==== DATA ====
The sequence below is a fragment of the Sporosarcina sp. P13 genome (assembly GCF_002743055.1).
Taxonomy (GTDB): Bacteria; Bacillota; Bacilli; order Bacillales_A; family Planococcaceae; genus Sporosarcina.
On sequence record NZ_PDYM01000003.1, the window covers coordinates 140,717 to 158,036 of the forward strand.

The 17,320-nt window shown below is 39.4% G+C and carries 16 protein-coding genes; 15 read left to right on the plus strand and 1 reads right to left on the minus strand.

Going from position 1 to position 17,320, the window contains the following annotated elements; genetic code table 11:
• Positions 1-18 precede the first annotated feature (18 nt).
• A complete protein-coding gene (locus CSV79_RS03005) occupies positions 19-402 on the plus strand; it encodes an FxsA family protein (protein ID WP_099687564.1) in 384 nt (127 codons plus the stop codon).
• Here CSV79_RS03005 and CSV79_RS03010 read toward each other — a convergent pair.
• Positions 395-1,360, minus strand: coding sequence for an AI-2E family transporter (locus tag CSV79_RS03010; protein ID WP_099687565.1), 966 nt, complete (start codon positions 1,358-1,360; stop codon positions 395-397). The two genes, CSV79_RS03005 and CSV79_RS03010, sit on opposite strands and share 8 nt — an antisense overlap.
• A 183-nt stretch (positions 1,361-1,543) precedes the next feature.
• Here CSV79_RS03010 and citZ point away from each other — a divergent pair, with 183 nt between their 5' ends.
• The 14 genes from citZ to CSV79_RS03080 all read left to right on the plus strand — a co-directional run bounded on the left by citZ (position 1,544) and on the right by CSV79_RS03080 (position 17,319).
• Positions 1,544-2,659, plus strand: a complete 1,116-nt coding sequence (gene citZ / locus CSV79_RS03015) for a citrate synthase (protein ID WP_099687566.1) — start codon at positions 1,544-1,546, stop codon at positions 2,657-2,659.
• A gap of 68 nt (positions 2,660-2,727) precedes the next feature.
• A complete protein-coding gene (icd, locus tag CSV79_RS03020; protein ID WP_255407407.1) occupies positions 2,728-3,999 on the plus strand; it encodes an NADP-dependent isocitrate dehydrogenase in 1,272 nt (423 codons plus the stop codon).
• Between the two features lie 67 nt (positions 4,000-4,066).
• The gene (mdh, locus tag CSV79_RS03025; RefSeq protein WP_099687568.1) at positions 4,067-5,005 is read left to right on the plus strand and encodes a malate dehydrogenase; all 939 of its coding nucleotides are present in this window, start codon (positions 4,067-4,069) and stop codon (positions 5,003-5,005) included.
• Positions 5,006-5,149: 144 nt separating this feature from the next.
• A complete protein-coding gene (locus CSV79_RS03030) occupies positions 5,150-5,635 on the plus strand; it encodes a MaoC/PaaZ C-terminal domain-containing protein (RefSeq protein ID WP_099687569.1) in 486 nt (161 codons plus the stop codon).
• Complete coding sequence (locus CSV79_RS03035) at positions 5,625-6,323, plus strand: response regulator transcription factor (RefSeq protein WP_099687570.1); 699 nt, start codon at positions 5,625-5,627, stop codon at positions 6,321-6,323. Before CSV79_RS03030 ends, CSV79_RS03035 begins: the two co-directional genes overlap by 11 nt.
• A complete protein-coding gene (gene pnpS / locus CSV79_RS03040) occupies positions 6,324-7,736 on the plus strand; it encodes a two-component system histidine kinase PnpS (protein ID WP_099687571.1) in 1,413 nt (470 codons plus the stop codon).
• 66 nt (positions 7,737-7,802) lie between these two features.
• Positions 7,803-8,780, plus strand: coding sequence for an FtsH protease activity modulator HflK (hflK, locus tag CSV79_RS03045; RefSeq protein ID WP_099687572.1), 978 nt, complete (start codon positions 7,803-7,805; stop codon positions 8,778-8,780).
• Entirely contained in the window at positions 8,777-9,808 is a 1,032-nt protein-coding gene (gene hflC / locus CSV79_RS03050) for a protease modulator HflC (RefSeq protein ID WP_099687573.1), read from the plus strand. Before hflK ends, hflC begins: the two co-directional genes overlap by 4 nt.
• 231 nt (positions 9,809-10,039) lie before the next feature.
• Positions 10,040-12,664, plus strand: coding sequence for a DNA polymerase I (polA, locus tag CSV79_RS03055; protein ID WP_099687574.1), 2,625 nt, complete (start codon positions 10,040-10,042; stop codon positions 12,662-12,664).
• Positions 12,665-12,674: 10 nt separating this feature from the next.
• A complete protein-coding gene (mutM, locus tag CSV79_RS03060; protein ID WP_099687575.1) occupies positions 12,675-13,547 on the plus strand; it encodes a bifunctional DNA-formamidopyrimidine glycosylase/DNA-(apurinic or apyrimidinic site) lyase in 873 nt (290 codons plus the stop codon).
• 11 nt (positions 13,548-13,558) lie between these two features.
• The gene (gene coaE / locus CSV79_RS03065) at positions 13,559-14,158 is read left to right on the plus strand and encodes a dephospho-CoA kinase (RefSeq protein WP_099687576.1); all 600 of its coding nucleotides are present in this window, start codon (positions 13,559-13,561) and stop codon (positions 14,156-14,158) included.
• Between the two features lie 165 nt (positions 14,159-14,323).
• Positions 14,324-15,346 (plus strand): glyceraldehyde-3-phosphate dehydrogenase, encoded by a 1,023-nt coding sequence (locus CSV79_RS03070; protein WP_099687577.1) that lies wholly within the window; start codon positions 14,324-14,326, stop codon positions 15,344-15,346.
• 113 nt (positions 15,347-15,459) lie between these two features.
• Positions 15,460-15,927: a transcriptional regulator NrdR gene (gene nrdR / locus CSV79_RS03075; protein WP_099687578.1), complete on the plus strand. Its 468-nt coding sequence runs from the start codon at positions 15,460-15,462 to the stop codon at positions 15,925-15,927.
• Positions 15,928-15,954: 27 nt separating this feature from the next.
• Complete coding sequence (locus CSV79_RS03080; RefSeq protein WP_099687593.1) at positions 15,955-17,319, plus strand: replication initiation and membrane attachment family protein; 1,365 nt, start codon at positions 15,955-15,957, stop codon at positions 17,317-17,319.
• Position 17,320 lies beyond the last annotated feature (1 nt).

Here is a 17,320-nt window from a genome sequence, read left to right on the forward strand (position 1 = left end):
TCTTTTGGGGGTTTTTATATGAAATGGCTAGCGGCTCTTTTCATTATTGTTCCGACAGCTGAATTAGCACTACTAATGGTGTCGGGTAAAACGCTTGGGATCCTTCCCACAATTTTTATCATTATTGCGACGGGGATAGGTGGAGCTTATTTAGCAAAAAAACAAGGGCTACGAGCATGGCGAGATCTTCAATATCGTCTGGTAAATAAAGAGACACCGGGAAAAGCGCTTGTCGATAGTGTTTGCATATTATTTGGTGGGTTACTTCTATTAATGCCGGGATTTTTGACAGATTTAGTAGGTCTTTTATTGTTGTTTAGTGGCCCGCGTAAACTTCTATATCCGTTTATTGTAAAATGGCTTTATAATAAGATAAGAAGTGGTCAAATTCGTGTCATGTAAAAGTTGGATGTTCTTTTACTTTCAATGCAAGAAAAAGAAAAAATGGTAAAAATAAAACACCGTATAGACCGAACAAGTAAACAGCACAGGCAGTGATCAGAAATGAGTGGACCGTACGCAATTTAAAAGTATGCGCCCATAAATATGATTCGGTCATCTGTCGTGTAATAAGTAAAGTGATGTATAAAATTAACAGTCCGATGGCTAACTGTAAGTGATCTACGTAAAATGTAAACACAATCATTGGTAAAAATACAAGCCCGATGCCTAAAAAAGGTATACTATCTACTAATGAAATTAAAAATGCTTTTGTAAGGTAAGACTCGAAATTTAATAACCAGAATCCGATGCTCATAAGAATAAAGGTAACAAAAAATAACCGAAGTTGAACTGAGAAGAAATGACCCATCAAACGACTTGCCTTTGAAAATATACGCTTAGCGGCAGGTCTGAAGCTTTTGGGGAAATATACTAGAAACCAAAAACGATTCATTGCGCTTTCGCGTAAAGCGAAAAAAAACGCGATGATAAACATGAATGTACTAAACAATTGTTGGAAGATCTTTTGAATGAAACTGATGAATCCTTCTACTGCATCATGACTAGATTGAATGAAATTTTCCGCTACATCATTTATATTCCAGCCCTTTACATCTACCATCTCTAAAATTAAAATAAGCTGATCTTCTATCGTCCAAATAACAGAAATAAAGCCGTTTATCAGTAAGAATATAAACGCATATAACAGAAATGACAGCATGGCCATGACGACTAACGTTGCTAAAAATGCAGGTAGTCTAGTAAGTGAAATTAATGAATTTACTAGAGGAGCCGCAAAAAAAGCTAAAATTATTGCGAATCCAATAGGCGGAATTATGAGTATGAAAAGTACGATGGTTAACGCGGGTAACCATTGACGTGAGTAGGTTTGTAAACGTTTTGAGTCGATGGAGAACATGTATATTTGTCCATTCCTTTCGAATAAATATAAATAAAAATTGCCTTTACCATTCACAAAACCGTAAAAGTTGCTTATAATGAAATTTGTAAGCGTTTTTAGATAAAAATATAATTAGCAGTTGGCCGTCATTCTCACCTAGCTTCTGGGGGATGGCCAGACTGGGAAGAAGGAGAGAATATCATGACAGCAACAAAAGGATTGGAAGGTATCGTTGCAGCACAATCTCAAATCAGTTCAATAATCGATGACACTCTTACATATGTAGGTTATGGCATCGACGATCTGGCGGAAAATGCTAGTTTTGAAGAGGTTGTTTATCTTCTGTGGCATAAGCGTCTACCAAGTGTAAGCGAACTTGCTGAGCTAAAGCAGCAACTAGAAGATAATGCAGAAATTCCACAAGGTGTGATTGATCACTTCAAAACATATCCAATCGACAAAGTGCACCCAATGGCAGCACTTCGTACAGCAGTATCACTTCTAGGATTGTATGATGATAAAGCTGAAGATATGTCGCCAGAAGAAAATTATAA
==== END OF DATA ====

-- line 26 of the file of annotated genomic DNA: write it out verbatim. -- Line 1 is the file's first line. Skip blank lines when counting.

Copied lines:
• Positions 10,040-12,664, plus strand: coding sequence for a DNA polymerase I (polA, locus tag CSV79_RS03055; protein ID WP_099687574.1), 2,625 nt, complete (start codon positions 10,040-10,042; stop codon positions 12,662-12,664).